I’m looking for some early career insight. I’ll be graduating soon with a degree in anthropology and plan to start working full-time at a local community development and advocacy non-profit. I’ve been volunteering at the center since my sophomore year and began working there part-time after this past new year.
While I’m excited about the opportunity, I also want to get my master’s degree in social work within the next year. I would have considered applying to a program here, but the commute wouldn’t be realistic. That’s why I need some guidance.
I’ve seen promotions for online grad programs, but I don’t know how to evaluate the difference between them and traditional ones. What should I be looking for? Are there major disadvantages from a career perspective? Any help would be much appreciated.
Successfully balancing graduate school with a full-time job is no trivial matter. You’d be surprised how many well-intentioned students approach work-life balance with only half measures and lackluster consideration. As you can imagine, that tends to be a recipe for disaster. Don’t underestimate the value of relevant outside perspectives, either. Countless aspiring young professionals have been exactly where you are, asking some of the very same questions.
Consider Alan Henry, for example, a writer at Life Hacker who published a compelling piece highlighting seven things that he wish he’d known before going to grad school. While his specific experience won’t necessarily equate to your own, there are some fairly universal suggestions to keep in mind. Networking with your peers and being prepared to leave your comfort zone on a regular basis are two examples. His conclusion reminds us that a graduate degree conferral doesn’t guarantee success or instant job security, but rather the chance to compete with other graduates for entry into the global workforce.
When it comes to the balancing act itself, there’s plenty of helpful tips already out there– such as the concise and informative blog post, the 4-step survival guide for anyone trying to balance work and grad school. First and foremost, she recommends that you get prepared. Online and evening programs are some of her opening points. Those options are more likely to offer the flexibility that a working professional needs, especially when compared to their traditional counterparts.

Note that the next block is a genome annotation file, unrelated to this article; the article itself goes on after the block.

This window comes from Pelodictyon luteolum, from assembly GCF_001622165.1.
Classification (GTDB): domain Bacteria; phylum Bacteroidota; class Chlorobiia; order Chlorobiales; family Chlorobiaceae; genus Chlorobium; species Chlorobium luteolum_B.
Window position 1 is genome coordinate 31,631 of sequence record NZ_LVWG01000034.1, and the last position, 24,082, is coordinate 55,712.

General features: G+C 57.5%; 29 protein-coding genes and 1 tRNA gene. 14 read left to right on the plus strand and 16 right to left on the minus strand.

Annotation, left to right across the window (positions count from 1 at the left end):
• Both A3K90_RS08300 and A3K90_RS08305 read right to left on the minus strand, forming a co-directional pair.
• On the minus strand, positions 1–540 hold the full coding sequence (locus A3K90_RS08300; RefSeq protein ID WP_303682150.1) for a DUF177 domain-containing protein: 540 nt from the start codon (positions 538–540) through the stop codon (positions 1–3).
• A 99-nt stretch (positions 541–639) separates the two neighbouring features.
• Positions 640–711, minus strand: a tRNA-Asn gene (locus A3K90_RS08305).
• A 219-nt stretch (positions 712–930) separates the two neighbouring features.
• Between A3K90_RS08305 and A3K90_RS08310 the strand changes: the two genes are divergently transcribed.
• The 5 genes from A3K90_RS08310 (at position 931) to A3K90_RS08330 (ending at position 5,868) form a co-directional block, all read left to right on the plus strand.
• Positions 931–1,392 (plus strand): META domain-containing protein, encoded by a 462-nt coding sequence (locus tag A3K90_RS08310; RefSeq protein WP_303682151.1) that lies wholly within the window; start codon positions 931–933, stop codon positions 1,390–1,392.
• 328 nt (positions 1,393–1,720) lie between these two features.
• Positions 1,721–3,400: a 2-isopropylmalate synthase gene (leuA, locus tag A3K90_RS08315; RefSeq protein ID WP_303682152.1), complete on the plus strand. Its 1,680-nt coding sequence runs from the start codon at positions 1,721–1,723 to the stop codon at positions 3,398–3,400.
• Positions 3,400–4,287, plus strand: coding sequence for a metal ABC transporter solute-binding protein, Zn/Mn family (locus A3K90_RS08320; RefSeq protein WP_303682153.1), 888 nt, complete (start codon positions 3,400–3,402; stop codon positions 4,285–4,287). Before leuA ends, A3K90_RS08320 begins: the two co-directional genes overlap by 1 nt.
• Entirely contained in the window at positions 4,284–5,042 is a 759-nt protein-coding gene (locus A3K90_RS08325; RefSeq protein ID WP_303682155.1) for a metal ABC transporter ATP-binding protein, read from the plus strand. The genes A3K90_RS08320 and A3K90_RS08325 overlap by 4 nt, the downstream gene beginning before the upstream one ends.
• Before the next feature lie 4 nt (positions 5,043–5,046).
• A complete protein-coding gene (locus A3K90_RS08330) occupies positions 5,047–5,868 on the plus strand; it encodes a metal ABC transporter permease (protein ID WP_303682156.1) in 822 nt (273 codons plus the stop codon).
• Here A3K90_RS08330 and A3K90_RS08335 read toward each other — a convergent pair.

Fortunately, much of the preliminary research has already been done for you, for instance, this comprehensive list of the best master of social work programs available to aspiring social workers. You’ll notice a healthy mix of traditional and online MSW programs to explore and evaluate. Many of the programs offer various academic concentrations, professional specializations, pathways to and preparation for state licensure, etc. That’s true of both traditional and online graduate programs.
There aren’t any real disadvantages associated with an online degree program from a career or employment perspective. Staff at The Association of Social Work Boards (ASWB) make it abundantly clear that the most important thing is obtaining degrees and licensure from institutions accredited by the Council on Social Work Education (CSWE). You’ll encounter few official barriers assuming that always remains the case.
“I am no longer accepting the things I cannot change. I am changing the things I cannot accept.” — Angela Davis
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